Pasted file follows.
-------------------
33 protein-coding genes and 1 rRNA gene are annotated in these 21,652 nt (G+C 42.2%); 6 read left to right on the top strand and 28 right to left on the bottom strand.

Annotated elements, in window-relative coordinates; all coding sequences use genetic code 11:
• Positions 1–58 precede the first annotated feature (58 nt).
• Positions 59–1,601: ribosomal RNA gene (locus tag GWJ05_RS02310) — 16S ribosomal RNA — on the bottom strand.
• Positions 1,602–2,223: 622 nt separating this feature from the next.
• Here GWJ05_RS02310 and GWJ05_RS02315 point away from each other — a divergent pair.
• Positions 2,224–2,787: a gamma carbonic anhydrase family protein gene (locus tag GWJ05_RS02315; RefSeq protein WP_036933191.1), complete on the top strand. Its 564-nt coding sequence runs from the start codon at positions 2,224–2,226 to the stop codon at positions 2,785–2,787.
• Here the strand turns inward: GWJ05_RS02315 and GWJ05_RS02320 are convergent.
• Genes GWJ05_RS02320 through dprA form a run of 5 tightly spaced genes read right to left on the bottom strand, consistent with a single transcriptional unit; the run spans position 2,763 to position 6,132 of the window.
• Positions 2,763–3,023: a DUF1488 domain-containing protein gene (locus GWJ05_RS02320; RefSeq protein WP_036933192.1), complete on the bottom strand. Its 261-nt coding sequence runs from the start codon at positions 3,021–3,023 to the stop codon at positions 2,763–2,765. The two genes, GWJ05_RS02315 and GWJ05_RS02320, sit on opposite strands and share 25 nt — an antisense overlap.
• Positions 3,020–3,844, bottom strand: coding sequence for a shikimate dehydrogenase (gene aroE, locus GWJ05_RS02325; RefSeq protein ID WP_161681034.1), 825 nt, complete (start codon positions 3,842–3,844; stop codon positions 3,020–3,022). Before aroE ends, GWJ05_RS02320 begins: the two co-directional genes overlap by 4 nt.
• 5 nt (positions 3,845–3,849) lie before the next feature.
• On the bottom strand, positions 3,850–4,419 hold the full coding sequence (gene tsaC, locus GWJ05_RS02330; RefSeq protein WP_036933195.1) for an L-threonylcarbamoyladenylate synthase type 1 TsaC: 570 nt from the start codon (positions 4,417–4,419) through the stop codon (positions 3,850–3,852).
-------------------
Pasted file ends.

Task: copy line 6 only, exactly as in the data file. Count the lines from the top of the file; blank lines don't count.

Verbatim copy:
• Here GWJ05_RS02310 and GWJ05_RS02315 point away from each other — a divergent pair.